Robert Sullivan lives in Otago, New Zealand. He belongs to the Maori tribes Ngāpuhi, and Kāi Tahu. His seven collections of poetry include Captain Cook in the Underworld, Shout Ha! to the Sky and the best-selling Star Waka. He co-edited three major anthologies of Pacific and Māori poetry.

Cooking with Gas

(for Rachel)

After the first expedition I went home to Mrs Cook
and our lovely little Stepney home. I could have waited.
They’d given me a Greenwich pension.
I could have dined out with rear admirals
and royals. But it was the press made me do it.
They kept talking me up. By George,
I had to go out there again, and a third time too
like a Hollywood mogul. What if
I had turned the ships around,
sailed back to Deptford or Whitby,
dropped the R.N. and the F.R.S.?
Handed it over to Banks
and his orchestra like he wanted?
Or what if I stayed in Aotearoa
and shared our science,
our medical knowledge,
our carpentry and animal husbandry,
our love of books
and conservation values?
What if we had gained the friendship,
love and trust of the Natives,
and returned that equally
at the time, not needing
to constantly gaslight
and to make amends?

Reading List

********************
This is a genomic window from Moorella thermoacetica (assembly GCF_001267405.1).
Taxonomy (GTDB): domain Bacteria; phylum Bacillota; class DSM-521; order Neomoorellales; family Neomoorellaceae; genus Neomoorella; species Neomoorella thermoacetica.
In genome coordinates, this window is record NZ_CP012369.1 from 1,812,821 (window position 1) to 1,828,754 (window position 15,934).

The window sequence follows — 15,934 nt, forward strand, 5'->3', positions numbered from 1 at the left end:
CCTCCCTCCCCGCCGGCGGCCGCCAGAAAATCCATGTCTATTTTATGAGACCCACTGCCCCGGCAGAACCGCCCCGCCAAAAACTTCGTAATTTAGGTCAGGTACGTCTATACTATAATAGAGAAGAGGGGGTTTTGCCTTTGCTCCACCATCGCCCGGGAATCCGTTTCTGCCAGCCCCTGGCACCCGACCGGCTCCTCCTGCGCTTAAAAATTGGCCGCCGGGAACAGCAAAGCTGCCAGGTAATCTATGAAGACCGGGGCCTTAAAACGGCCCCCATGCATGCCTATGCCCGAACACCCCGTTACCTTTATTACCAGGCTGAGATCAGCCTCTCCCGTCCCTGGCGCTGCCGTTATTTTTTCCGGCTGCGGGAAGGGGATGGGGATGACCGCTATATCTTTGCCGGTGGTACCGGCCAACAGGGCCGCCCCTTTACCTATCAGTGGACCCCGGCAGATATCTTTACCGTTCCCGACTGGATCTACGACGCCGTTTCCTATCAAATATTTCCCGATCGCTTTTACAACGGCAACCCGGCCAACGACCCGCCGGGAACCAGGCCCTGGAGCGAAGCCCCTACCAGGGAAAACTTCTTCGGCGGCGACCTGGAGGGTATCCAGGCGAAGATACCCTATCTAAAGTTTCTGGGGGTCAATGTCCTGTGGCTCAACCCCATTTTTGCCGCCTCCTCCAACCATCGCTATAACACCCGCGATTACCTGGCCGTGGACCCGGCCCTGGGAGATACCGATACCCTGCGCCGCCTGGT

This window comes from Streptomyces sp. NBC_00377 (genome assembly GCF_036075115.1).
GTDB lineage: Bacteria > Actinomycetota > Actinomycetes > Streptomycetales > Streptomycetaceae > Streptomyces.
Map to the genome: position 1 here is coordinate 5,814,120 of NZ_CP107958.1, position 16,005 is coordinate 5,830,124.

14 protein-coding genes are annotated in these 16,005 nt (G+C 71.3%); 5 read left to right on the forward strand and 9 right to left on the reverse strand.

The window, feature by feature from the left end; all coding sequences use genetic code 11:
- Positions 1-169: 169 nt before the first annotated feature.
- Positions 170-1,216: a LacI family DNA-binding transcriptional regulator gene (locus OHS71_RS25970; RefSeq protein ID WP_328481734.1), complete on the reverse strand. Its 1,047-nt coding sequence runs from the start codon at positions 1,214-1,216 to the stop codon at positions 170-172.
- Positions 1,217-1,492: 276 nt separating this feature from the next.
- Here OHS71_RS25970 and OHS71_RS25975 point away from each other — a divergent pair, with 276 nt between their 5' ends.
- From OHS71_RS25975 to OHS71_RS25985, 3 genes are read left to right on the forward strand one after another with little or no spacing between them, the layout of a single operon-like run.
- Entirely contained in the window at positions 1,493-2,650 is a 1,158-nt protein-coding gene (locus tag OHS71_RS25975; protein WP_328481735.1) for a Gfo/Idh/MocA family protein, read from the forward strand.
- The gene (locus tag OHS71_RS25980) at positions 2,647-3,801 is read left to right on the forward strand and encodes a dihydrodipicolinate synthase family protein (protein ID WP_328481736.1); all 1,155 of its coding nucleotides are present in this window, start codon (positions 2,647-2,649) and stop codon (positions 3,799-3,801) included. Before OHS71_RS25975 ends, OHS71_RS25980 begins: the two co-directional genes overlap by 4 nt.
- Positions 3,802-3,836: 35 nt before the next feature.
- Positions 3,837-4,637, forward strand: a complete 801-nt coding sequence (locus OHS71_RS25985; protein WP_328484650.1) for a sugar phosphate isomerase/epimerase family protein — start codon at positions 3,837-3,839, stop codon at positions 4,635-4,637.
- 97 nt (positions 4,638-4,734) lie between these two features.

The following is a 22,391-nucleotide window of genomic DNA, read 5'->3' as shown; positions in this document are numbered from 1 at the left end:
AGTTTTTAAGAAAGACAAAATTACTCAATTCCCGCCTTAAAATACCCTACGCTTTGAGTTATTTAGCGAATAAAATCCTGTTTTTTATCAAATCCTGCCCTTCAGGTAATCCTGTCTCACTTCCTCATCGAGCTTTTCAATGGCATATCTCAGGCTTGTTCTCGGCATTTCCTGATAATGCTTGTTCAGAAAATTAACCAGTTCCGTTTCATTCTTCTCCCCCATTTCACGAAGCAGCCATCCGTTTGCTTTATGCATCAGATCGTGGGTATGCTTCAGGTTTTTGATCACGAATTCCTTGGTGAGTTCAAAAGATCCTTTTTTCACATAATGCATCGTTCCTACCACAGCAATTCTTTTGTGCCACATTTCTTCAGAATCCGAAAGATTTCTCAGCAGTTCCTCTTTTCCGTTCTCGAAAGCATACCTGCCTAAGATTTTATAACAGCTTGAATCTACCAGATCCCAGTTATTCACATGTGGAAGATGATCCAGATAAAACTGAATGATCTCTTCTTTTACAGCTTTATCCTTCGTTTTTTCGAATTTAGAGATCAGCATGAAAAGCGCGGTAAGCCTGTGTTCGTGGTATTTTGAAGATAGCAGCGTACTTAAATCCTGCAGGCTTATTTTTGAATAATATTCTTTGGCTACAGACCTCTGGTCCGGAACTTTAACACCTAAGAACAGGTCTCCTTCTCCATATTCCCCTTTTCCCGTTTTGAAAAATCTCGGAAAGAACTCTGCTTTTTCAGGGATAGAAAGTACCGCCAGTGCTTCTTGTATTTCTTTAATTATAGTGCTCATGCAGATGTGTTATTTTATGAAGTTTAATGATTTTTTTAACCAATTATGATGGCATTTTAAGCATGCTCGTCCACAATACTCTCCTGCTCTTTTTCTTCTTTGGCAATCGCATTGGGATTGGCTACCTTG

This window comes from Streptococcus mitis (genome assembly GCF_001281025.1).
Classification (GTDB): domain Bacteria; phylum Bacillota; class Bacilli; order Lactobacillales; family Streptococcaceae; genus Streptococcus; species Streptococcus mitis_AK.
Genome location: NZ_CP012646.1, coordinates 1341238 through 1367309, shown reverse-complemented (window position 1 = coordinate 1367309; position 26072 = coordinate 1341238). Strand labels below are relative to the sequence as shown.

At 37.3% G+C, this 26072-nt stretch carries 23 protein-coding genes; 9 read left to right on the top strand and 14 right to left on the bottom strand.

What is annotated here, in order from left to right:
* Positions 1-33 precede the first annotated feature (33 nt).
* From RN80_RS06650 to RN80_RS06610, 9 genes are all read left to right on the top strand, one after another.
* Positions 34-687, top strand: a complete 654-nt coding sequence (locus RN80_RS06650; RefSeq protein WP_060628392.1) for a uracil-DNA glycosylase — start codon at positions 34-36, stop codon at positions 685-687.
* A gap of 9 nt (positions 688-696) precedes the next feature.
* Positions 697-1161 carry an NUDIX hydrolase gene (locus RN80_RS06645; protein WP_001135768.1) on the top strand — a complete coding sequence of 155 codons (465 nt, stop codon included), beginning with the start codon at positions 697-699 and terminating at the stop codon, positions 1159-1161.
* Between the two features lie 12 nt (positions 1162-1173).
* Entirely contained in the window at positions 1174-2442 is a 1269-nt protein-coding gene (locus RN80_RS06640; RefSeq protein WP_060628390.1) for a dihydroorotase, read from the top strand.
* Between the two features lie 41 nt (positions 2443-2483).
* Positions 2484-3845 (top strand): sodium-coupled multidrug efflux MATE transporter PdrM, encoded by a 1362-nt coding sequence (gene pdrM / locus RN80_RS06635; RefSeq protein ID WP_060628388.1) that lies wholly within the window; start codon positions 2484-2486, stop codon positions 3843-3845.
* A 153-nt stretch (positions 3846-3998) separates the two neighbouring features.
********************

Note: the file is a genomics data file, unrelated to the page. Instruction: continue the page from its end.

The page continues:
I’ve been reading about topsails and studding sails,
broken top masts and barnacles, winds that come
from the south or the west, soundings, lattitude,
longitude and compass roses, sextants and quadrants,
travel clocks and scurvy, sauerkraut and lemon juice,
Newfoundland and a schooner from Massachusetts,
a man’s boyhood in Marton in Cleveland,
his learning in the Postgate School at Ayton,
his apprenticeship as a shop assistant in Staithes,
and his later apprenticeship at Whitby
which we visited fleetingly.

I never wrote about his boyhood before.

Old Government House

I want to wrap Old Government House
like Christo and Jean-Claude
I want to wrap Old Govt House
in pages of the Treaty
I want to wrap OGH
in lavalavas
I want to wrap OGH
in fine feather cloaks
I want to wrap OGH
in tartans
I want to wrap OGH
in parachute silk in balloon rubber
I want to wrap OGH
in illuminated vellum
I want to wrap OGH
in four enormous kanji blankets
for the north wind
for the south east and west winds
I want to rap its doors and say open sesame
so I did

Our Pōwhiri for the International Students

At the marae today we hosted about 150 visitors from India and the Pacific.
We spoke about our house being the kete that contains the knowledge
of love and peace. How our marae is named after the baskets
of knowledge. That they are most welcome. I led the prayer.
Then another team member gave the first mihi. They had two
speakers from their side. Then I closed our speeches
and invited the front row to hongi, while pointing to my nose
for each visitor to press their nose to rather than bumping foreheads.

In the news today an American president told four members of Congress
they should go back to where they came from. They were all women of colour.

Our visitors loved the welcome as we welcomed them to our country
and we wanted them to feel that they belonged, that it was their new home.
Nau mai rā.


Aotearoa = New Zealand
Powhiri = traditional welcome
Kete = flax basket
Hongi = greeting where noses are lightly pressed, nose to nose
Mihi = speech
Nau mai rā = welcome, you belong